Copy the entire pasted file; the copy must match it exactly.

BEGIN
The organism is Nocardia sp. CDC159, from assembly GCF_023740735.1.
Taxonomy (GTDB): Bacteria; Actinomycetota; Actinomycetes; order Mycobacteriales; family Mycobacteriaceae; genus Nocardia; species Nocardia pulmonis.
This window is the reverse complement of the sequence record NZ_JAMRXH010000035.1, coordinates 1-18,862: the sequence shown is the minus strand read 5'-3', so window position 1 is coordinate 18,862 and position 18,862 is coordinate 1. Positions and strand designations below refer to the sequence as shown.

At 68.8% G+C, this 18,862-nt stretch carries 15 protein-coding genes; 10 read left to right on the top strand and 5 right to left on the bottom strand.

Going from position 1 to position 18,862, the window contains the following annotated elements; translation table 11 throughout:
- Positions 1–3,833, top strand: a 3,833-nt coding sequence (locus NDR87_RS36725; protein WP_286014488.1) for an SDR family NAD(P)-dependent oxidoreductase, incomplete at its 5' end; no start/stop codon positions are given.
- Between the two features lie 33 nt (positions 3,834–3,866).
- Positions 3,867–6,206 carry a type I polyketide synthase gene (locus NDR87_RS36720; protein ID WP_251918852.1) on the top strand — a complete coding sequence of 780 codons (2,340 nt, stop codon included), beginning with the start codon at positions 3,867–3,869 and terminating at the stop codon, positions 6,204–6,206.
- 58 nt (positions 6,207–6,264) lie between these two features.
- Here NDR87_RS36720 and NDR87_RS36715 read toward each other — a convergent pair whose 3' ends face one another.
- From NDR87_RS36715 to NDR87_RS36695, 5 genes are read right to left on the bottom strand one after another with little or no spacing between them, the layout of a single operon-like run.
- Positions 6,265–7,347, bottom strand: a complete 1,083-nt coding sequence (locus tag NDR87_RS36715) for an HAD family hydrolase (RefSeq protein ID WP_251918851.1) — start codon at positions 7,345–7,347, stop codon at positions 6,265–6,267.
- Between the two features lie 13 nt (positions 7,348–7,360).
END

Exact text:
The organism is Nocardia sp. CDC159, from assembly GCF_023740735.1.
Taxonomy (GTDB): Bacteria; Actinomycetota; Actinomycetes; order Mycobacteriales; family Mycobacteriaceae; genus Nocardia; species Nocardia pulmonis.
This window is the reverse complement of the sequence record NZ_JAMRXH010000035.1, coordinates 1-18,862: the sequence shown is the minus strand read 5'-3', so window position 1 is coordinate 18,862 and position 18,862 is coordinate 1. Positions and strand designations below refer to the sequence as shown.

At 68.8% G+C, this 18,862-nt stretch carries 15 protein-coding genes; 10 read left to right on the top strand and 5 right to left on the bottom strand.

Going from position 1 to position 18,862, the window contains the following annotated elements; translation table 11 throughout:
- Positions 1–3,833, top strand: a 3,833-nt coding sequence (locus NDR87_RS36725; protein WP_286014488.1) for an SDR family NAD(P)-dependent oxidoreductase, incomplete at its 5' end; no start/stop codon positions are given.
- Between the two features lie 33 nt (positions 3,834–3,866).
- Positions 3,867–6,206 carry a type I polyketide synthase gene (locus NDR87_RS36720; protein ID WP_251918852.1) on the top strand — a complete coding sequence of 780 codons (2,340 nt, stop codon included), beginning with the start codon at positions 3,867–3,869 and terminating at the stop codon, positions 6,204–6,206.
- 58 nt (positions 6,207–6,264) lie between these two features.
- Here NDR87_RS36720 and NDR87_RS36715 read toward each other — a convergent pair whose 3' ends face one another.
- From NDR87_RS36715 to NDR87_RS36695, 5 genes are read right to left on the bottom strand one after another with little or no spacing between them, the layout of a single operon-like run.
- Positions 6,265–7,347, bottom strand: a complete 1,083-nt coding sequence (locus tag NDR87_RS36715) for an HAD family hydrolase (RefSeq protein ID WP_251918851.1) — start codon at positions 7,345–7,347, stop codon at positions 6,265–6,267.
- Between the two features lie 13 nt (positions 7,348–7,360).